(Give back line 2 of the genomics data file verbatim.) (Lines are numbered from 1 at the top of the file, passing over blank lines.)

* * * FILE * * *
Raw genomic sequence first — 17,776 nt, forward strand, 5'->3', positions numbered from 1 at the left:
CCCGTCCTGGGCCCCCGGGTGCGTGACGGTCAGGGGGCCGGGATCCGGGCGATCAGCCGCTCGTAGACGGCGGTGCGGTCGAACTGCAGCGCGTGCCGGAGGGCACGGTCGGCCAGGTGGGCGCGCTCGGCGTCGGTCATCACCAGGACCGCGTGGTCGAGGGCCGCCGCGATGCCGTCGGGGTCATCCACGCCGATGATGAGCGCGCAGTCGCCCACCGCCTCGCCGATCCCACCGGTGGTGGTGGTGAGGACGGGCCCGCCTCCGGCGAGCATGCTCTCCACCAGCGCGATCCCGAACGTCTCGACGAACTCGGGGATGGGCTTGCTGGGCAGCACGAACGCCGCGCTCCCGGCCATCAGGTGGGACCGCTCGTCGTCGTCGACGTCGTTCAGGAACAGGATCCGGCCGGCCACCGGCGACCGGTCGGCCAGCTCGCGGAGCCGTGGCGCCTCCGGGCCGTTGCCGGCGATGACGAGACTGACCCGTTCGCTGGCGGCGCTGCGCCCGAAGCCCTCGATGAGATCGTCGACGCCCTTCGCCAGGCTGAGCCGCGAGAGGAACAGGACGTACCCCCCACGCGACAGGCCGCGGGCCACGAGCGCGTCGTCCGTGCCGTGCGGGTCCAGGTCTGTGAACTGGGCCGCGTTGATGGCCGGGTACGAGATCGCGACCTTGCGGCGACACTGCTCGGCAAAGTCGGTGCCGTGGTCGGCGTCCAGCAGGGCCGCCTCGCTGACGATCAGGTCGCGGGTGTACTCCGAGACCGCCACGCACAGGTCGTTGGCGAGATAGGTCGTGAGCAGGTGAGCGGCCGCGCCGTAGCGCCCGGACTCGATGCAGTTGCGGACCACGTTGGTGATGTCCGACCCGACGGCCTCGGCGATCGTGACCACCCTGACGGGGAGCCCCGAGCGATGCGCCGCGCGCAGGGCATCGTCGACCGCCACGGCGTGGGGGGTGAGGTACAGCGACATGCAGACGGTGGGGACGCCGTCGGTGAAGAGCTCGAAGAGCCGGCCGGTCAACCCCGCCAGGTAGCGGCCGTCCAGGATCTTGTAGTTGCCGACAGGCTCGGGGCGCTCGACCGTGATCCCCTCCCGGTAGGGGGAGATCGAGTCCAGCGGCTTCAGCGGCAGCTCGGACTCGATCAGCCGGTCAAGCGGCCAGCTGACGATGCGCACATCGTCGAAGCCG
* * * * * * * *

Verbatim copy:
CCCGTCCTGGGCCCCCGGGTGCGTGACGGTCAGGGGGCCGGGATCCGGGCGATCAGCCGCTCGTAGACGGCGGTGCGGTCGAACTGCAGCGCGTGCCGGAGGGCACGGTCGGCCAGGTGGGCGCGCTCGGCGTCGGTCATCACCAGGACCGCGTGGTCGAGGGCCGCCGCGATGCCGTCGGGGTCATCCACGCCGATGATGAGCGCGCAGTCGCCCACCGCCTCGCCGATCCCACCGGTGGTGGTGGTGAGGACGGGCCCGCCTCCGGCGAGCATGCTCTCCACCAGCGCGATCCCGAACGTCTCGACGAACTCGGGGATGGGCTTGCTGGGCAGCACGAACGCCGCGCTCCCGGCCATCAGGTGGGACCGCTCGTCGTCGTCGACGTCGTTCAGGAACAGGATCCGGCCGGCCACCGGCGACCGGTCGGCCAGCTCGCGGAGCCGTGGCGCCTCCGGGCCGTTGCCGGCGATGACGAGACTGACCCGTTCGCTGGCGGCGCTGCGCCCGAAGCCCTCGATGAGATCGTCGACGCCCTTCGCCAGGCTGAGCCGCGAGAGGAACAGGACGTACCCCCCACGCGACAGGCCGCGGGCCACGAGCGCGTCGTCCGTGCCGTGCGGGTCCAGGTCTGTGAACTGGGCCGCGTTGATGGCCGGGTACGAGATCGCGACCTTGCGGCGACACTGCTCGGCAAAGTCGGTGCCGTGGTCGGCGTCCAGCAGGGCCGCCTCGCTGACGATCAGGTCGCGGGTGTACTCCGAGACCGCCACGCACAGGTCGTTGGCGAGATAGGTCGTGAGCAGGTGAGCGGCCGCGCCGTAGCGCCCGGACTCGATGCAGTTGCGGACCACGTTGGTGATGTCCGACCCGACGGCCTCGGCGATCGTGACCACCCTGACGGGGAGCCCCGAGCGATGCGCCGCGCGCAGGGCATCGTCGACCGCCACGGCGTGGGGGGTGAGGTACAGCGACATGCAGACGGTGGGGACGCCGTCGGTGAAGAGCTCGAAGAGCCGGCCGGTCAACCCCGCCAGGTAGCGGCCGTCCAGGATCTTGTAGTTGCCGACAGGCTCGGGGCGCTCGACCGTGATCCCCTCCCGGTAGGGGGAGATCGAGTCCAGCGGCTTCAGCGGCAGCTCGGACTCGATCAGCCGGTCAAGCGGCCAGCTGACGATGCGCACATCGTCGAAGCCG